A study by the University of Pretoria warns that human-to-animal transmission of the virus “poses a risk to large cats in prisons.”
The report underscores that animals can be affected by “the most severe form of the disease”, especially as PCR tests show that cats remain positive until seven weeks of age.
The study was launched last year after three African lions tested positive for Kovit-19. They had human-like symptoms: difficulty breathing, runny nose, cough. A lion has developed pneumonia.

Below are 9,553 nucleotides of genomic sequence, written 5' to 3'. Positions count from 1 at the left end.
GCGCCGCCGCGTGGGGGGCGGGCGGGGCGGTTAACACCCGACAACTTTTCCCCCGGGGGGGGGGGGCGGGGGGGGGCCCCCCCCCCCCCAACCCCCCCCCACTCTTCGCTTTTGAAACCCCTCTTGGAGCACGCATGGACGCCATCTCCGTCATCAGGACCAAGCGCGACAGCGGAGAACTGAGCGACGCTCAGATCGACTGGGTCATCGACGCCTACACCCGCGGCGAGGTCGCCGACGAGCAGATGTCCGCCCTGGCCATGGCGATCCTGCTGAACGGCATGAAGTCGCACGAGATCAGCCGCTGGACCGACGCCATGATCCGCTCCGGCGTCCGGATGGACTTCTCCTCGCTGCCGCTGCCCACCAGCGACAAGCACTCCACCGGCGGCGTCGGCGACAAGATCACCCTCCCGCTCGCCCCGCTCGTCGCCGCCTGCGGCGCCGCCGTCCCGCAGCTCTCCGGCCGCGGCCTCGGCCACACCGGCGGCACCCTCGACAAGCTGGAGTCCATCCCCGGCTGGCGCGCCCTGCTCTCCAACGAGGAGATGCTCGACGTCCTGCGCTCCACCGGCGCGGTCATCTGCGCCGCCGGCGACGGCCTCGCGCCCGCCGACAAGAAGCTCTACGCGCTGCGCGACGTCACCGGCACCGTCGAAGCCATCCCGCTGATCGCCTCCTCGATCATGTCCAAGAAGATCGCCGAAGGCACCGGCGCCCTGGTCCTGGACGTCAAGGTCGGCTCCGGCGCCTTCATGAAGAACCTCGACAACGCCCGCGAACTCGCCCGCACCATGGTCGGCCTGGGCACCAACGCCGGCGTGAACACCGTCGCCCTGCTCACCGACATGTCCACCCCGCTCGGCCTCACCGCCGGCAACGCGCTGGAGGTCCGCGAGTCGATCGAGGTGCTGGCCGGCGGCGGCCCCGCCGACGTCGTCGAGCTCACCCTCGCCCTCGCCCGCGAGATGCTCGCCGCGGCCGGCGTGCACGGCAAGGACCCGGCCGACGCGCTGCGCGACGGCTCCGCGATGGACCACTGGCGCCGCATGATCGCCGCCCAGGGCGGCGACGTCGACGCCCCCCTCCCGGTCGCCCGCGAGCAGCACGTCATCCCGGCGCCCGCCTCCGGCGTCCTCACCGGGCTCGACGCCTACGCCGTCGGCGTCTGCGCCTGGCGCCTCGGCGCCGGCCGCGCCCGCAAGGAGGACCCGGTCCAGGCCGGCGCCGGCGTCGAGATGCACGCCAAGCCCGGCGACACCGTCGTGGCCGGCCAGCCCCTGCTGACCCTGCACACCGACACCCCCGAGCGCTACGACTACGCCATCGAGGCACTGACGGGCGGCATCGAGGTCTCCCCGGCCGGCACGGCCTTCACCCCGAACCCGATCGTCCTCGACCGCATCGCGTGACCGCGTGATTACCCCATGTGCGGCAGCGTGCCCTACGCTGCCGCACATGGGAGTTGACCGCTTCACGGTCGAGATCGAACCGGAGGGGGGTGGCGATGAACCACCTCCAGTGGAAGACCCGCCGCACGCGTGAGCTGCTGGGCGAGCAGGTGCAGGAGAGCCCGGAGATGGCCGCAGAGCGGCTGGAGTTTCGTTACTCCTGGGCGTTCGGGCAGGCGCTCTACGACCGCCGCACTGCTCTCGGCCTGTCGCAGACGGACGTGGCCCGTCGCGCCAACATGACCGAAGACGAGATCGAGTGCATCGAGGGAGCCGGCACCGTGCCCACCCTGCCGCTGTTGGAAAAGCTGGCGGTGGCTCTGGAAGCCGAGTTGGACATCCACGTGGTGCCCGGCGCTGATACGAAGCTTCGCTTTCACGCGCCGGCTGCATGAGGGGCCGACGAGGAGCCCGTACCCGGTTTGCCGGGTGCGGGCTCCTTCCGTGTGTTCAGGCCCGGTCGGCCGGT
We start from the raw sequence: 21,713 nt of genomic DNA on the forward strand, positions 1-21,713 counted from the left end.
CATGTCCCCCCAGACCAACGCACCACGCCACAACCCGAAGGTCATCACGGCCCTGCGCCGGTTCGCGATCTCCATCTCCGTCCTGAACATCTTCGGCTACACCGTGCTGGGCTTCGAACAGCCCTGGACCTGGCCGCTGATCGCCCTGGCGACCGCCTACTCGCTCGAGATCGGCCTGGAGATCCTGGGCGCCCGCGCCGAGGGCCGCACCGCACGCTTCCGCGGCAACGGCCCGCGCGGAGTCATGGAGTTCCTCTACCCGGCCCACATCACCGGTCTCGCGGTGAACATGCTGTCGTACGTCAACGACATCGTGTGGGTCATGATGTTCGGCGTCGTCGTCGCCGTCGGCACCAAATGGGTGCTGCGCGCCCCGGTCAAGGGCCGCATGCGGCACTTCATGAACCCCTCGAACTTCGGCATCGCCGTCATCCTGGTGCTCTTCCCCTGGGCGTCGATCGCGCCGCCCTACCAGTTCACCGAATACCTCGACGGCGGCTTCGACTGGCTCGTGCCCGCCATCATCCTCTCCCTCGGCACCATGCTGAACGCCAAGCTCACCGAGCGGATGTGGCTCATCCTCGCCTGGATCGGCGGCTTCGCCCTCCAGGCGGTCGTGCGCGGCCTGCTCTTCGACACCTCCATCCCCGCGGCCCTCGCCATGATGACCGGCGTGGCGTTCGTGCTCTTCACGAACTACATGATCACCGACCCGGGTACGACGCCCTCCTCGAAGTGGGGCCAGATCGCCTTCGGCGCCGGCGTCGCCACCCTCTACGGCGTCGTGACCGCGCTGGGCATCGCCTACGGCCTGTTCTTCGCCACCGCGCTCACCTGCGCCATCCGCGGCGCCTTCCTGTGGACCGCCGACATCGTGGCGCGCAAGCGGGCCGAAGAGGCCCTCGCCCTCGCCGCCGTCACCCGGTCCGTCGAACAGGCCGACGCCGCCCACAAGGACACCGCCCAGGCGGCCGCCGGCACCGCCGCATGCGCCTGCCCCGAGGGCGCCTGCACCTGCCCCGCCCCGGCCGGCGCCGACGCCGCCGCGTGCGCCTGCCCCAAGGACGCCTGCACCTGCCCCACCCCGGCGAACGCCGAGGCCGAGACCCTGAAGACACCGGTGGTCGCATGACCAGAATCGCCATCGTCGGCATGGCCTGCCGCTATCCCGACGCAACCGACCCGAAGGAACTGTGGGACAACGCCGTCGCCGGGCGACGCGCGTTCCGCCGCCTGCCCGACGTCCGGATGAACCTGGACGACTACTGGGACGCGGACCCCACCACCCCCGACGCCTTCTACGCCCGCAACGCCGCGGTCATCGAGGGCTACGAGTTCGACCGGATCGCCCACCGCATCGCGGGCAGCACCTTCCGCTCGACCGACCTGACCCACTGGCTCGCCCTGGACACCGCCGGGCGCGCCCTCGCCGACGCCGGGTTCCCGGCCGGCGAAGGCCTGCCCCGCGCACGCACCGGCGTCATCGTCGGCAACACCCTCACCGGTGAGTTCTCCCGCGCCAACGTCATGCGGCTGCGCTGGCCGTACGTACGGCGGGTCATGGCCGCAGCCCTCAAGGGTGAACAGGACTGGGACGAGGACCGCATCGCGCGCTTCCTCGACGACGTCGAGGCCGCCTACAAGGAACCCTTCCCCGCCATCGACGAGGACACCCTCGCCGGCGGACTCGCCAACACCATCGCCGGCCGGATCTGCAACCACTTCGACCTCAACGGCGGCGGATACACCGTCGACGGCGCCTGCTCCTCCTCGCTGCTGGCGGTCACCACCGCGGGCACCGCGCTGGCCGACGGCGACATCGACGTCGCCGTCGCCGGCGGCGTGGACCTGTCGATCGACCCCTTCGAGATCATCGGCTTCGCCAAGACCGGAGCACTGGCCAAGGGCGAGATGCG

Five zoo staff who were in contact with the animals tested positive, saying the origin of the infection came from humans.
The sequence of experiments established that it was a delta variant and then dominated in South Africa.
One year ago, two puma showed signs of loss of appetite and diarrhea and runny nose.
Three weeks later they recovered. In their case, the source or variation of the contaminant could not be determined.
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